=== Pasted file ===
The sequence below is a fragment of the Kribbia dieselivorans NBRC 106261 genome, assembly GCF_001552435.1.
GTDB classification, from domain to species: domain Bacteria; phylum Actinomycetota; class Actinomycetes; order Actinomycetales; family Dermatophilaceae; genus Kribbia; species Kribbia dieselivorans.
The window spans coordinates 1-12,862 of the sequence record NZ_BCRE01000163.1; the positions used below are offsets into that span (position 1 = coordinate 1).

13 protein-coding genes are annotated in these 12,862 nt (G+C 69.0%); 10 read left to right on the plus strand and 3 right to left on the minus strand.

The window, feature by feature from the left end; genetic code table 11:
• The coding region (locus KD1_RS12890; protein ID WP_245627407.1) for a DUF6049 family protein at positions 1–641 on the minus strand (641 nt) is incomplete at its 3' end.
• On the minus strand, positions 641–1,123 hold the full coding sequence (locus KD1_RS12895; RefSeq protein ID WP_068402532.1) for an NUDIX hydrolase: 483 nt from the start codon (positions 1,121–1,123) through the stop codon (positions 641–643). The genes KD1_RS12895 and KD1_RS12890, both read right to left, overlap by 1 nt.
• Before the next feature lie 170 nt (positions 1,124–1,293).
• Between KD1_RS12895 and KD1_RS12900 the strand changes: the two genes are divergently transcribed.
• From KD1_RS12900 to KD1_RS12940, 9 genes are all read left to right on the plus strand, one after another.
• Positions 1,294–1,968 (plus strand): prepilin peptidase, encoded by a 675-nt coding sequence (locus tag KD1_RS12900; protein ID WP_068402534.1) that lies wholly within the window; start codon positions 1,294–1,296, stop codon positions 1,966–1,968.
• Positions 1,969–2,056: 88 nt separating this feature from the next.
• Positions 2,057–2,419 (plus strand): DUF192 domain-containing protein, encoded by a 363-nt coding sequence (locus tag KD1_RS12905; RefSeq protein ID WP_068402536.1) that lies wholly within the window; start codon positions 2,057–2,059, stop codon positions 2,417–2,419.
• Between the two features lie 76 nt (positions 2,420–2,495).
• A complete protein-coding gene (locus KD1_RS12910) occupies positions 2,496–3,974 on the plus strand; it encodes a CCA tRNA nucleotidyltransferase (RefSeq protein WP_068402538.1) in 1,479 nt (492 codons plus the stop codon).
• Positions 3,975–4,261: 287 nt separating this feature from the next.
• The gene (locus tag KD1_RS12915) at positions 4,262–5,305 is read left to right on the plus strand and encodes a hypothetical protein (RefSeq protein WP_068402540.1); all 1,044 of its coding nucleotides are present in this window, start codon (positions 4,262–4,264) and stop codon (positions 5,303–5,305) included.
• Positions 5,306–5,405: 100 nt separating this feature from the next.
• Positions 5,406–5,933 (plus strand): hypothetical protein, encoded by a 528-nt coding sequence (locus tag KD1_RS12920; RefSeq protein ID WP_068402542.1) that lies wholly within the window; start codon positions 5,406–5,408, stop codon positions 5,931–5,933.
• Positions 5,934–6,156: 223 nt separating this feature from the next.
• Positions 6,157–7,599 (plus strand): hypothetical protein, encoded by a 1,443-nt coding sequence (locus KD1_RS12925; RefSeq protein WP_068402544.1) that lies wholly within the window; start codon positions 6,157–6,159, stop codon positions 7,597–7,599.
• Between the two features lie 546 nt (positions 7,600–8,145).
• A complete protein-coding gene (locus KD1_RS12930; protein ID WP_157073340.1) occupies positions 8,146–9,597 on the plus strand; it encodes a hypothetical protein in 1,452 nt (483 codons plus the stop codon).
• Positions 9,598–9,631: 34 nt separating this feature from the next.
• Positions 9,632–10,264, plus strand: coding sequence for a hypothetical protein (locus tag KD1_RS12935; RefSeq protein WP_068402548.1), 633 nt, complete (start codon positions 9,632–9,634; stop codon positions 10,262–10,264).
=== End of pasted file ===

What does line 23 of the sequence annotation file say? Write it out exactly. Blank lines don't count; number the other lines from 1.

• A complete protein-coding gene (locus KD1_RS12930; protein ID WP_157073340.1) occupies positions 8,146–9,597 on the plus strand; it encodes a hypothetical protein in 1,452 nt (483 codons plus the stop codon).